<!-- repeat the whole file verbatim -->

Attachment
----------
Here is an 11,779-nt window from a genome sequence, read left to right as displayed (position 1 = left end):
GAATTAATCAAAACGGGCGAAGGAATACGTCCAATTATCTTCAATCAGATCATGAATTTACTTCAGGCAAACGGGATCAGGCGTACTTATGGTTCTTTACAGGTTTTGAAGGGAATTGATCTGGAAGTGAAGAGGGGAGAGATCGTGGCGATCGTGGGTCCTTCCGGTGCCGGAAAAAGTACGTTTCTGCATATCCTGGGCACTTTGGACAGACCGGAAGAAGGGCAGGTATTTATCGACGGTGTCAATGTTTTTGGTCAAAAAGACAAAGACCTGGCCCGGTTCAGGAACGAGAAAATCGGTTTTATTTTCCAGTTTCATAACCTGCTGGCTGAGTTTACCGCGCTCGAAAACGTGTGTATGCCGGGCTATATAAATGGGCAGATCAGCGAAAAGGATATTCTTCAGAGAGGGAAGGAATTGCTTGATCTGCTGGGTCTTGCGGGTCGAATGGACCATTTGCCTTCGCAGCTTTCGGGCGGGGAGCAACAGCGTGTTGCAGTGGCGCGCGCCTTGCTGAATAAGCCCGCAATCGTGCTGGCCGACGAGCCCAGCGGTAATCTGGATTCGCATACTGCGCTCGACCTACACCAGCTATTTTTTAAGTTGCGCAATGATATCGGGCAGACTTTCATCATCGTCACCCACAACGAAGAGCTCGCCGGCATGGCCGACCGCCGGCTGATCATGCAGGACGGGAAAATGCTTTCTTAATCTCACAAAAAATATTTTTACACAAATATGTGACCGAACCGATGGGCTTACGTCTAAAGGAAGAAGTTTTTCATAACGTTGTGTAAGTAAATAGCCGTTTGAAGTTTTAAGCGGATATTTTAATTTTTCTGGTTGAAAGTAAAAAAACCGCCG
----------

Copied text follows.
Here is an 11,779-nt window from a genome sequence, read left to right as displayed (position 1 = left end):
GAATTAATCAAAACGGGCGAAGGAATACGTCCAATTATCTTCAATCAGATCATGAATTTACTTCAGGCAAACGGGATCAGGCGTACTTATGGTTCTTTACAGGTTTTGAAGGGAATTGATCTGGAAGTGAAGAGGGGAGAGATCGTGGCGATCGTGGGTCCTTCCGGTGCCGGAAAAAGTACGTTTCTGCATATCCTGGGCACTTTGGACAGACCGGAAGAAGGGCAGGTATTTATCGACGGTGTCAATGTTTTTGGTCAAAAAGACAAAGACCTGGCCCGGTTCAGGAACGAGAAAATCGGTTTTATTTTCCAGTTTCATAACCTGCTGGCTGAGTTTACCGCGCTCGAAAACGTGTGTATGCCGGGCTATATAAATGGGCAGATCAGCGAAAAGGATATTCTTCAGAGAGGGAAGGAATTGCTTGATCTGCTGGGTCTTGCGGGTCGAATGGACCATTTGCCTTCGCAGCTTTCGGGCGGGGAGCAACAGCGTGTTGCAGTGGCGCGCGCCTTGCTGAATAAGCCCGCAATCGTGCTGGCCGACGAGCCCAGCGGTAATCTGGATTCGCATACTGCGCTCGACCTACACCAGCTATTTTTTAAGTTGCGCAATGATATCGGGCAGACTTTCATCATCGTCACCCACAACGAAGAGCTCGCCGGCATGGCCGACCGCCGGCTGATCATGCAGGACGGGAAAATGCTTTCTTAATCTCACAAAAAATATTTTTACACAAATATGTGACCGAACCGATGGGCTTACGTCTAAAGGAAGAAGTTTTTCATAACGTTGTGTAAGTAAATAGCCGTTTGAAGTTTTAAGCGGATATTTTAATTTTTCTGGTTGAAAGTAAAAAAACCGCCG